Because the oil circulates throughout the system and will leak out with any leaking refrigerant, any leak is indicated by a visible oil stain, Naylis says.
Inspect the compressor coupling, located in the well between the engine and compressor. Any visible cracks in the plastic indicate it should be replaced. Check the compressor shaft seal, visible where the shaft goes into the compressor crankcase. Visible dirt indicates the seal is probably leaking. Have the seal checked for a refrigerant leak.
Also, inspect the rubber mounts on the compressor and engine. If rubber has been compressed or is cracked, there may be problems with vibration or even belt slippage and unit overheating. Defective mounts should be replaced by a professional.
Inspect the fan shaft bearing, located behind the drive clutch and pulley on the shaft. Oil leakage means the bearing should be replaced.
Inspect all hoses for brittleness, cracking or chafing and replace as necessary.
Inspect the trailer rubber door seals, and have them replaced if worn or cracked. Poor seal will result in high fuel consumption and an inability to maintain the box temperature.
Doing all these checks and services will help guarantee a minimum of lost loads and a long reefer unit life.
Before starting to work on the unit, you must switch off the Start/Run-Off switch before opening the doors and looking inside the unit. The unit may start at any time unless switched off.
Remember that refrigerant is always under pressure in the entire system. Escaping
refrigerant often results in frostbite. Only those trained in refrigerant system work, familiar with proper service procedures and equipped with special gauges and connectors should ever attempt to open up the service valves or other fittings and charge or discharge the system.
The high pressure lines, compressor surfaces, condenser and related parts will be hot unless the unit has been shut down for some time. Always avoid touching them unless you know the unit has had plenty of time to cool.
Getting Ready for Pickup
Knowing how to properly operate your reefer unit is an important part of the job. First you must find out the required temperature for each load from the shipper, your broker or dispatcher. For example, ice cream is kept at -20 degrees F. Other frozen foods may be kept at about 0 degrees or +10 degrees F. Fresh vegetables are often kept at 35 degrees F.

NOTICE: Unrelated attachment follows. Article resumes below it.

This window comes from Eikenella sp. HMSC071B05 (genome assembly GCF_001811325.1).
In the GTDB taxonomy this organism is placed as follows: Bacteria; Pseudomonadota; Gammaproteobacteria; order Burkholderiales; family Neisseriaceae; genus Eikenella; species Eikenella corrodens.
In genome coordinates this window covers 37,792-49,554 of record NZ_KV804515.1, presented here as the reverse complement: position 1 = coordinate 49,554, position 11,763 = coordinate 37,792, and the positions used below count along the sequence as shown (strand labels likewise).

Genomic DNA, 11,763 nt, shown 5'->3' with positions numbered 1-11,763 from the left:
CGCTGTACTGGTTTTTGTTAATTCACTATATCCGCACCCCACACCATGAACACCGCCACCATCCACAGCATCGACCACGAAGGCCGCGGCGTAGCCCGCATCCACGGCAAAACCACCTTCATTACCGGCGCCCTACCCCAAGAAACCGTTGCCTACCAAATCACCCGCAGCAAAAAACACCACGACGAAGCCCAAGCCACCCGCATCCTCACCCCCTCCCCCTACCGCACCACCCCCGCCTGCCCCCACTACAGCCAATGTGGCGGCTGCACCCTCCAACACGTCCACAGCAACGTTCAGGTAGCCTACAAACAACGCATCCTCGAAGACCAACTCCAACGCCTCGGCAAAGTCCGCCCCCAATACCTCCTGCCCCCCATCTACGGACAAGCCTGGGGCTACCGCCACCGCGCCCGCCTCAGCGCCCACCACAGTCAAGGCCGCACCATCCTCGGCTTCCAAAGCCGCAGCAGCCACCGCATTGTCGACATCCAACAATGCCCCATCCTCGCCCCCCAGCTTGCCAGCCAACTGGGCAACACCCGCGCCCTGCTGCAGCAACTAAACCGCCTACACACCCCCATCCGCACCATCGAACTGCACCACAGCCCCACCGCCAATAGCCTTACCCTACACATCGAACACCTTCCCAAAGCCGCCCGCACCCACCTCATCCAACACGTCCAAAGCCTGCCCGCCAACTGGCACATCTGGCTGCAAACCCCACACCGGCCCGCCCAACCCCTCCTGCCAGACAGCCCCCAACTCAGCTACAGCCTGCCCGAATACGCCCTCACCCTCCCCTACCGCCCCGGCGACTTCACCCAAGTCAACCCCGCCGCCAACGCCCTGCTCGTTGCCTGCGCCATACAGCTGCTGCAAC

But switching on the reefer unit when you pick up your load is not enough, Naylis says. Turn the unit on and set the temperature an hour or more before you pick up the load. The box has to be at the set point before you load it.
When the pre-trip has been run, press any key. The temperature set point will then be displayed on the left side of the message center of the controller display. To change the temperature set point, once it is displayed, press the up or down arrows. Once you have brought the set point to the temperature needed for the load, press the = button to set it in the memory and activate it.
The unit normally runs in the start-stop mode. This is the normal mode for frozen food. You’ll see “START STOP MODE SELECTED” in the lower message center and the start-stop light at the top of the controller display will be lit when this mode is selected.
Fresh vegetables and some other cargoes require that the air be circulated constantly to keep humidity from accumulating on the product. In stop-start mode, the engine shuts down as soon as the set temperature is reached, and this stops the fans. However, in continuous mode, the engine will continue to run, and the temperature will be kept at the set point by varying the compressor’s capacity via the cylinder unloaders and suction throttling valve. To set the unit for continuous run, press the START-STOP/CONTINUOUS key until the CONTINUOUS RUN light at the top of the display illuminates, and “CONTINUOUS RUN MODE SELECTED” appears in the lower liquid crystal display.
Thermo King Corp.